If you are an American and grew up attending school in the United States, you were taught the lesson of how Betsy Ross sewed together the first American flag in 1776. But how many recall exactly what the stripes, the stars and the colors represent?
Believe it or not, the colors red, white, and blue didn’t have any significance when the flag was adopted in 1777. The Continental Congress actually passed a resolution on July 4, 1776 which authorized a committee to come up with a seal for the United States of America. That committee was instructed to create a design that reflected the Founding Fathers’ beliefs of values and independence for the new Nation. It wasn’t until the seal was completed and approved on June 20, 1782 that the national colors and symbols on the American flag had any defined meaning. The explanation for the flag’s design, taken from a book written by the House of Representatives during that time, is as follows:
* The Stripes – White to denote purity and innocence – Red to represent hardiness and valor
* The Field – Blue for vigilance, perseverance and justice
* The Star – “…a symbol of the heavens and the divine goal to which man has aspired from time immemorial; the stripe is symbolic of the rays of light emanating from the sun.”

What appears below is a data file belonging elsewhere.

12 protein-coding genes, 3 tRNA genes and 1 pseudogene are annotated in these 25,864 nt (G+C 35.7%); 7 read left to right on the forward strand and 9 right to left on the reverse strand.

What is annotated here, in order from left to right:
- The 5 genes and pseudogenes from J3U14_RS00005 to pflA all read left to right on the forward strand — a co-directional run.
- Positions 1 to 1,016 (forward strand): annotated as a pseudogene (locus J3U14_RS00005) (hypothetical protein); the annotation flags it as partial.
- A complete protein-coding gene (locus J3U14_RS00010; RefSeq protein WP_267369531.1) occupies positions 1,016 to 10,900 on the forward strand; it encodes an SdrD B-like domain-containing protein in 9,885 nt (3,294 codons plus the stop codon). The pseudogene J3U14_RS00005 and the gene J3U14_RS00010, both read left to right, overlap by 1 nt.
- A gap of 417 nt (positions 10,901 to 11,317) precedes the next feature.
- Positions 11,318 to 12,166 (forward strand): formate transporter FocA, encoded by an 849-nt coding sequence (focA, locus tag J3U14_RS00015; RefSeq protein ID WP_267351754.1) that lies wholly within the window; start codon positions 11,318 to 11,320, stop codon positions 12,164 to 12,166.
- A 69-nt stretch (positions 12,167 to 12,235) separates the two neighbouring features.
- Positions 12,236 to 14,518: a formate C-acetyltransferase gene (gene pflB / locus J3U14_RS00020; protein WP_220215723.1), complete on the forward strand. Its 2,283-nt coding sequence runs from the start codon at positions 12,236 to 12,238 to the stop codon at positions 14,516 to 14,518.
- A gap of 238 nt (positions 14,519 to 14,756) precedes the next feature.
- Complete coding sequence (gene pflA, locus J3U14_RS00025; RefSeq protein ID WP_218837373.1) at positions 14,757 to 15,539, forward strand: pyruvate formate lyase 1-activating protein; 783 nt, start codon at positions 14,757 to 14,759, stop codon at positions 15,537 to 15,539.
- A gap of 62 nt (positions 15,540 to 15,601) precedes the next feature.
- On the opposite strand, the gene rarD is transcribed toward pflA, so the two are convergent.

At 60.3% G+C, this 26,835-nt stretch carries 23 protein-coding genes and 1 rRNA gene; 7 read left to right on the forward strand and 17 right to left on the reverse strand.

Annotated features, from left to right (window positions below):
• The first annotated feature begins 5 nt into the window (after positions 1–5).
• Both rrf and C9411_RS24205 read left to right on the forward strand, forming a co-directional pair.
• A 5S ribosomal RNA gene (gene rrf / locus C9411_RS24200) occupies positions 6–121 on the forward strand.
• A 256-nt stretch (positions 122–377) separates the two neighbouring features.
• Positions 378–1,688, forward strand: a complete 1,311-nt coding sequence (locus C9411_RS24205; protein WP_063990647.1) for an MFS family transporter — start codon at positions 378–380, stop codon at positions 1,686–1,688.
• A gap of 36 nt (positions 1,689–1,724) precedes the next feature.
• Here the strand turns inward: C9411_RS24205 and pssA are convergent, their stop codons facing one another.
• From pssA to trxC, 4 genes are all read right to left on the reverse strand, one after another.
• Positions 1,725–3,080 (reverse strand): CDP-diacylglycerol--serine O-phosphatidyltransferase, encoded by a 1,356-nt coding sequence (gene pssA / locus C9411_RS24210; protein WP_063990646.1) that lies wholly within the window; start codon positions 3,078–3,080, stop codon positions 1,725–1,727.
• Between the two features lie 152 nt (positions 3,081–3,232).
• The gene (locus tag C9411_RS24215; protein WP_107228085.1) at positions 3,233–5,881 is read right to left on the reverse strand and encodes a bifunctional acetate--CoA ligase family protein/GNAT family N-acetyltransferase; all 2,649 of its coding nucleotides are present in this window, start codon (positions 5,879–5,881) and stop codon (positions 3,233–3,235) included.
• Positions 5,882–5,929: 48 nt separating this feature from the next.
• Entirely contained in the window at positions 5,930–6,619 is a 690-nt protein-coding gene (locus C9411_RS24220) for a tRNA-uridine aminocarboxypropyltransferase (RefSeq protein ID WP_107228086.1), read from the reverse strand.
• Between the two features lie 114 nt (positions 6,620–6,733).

In 1777, the number of stripes was congressionally mandated to stand at thirteen to represent the original thirteen colonies, however, designs throughout America still varied greatly. A hero of the War of 1812 and Naval Officer named Samuel Chester Reid got together with New York Congressman Peter H. Wendover in 1818 and initiated a bill to establish uniformity for the design of the American flag. Samuel Reid was the person who actually suggested that stars be added as new states were admitted into the Union. That bill was passed on April 4, 1818.
Over the years, there have been twenty-seven versions of the flag. The current design dates to July 4, 1960, when Hawaii became the United States of America’s 50th state.
You should fly your flag from sunrise to sunset, especially on suggested holidays and any additional state and local holidays, but only if weather permits:
New Year’s Day, January 1 * Inauguration Day, January 20 * Martin Luther King Jr.’s Birthday, 3rd Mon in Jan * Lincoln’s Birthday, February 12 * Washington’s Birthday, 3rd Mon in Feb * Patriots Day, * Armed Forces Day, 3rd Sat in May * Memorial Day (half-staff until noon), last Mon in May Flag Day, June 14 * Independence Day, July 4th * Labor Day, 1st Mon in Sep
Constitution Day, September 17 * Columbus Day, October 12th * Navy Day, October 27 * Veterans Day, November 11 * Thanksgiving Day, 4th Thu in November.
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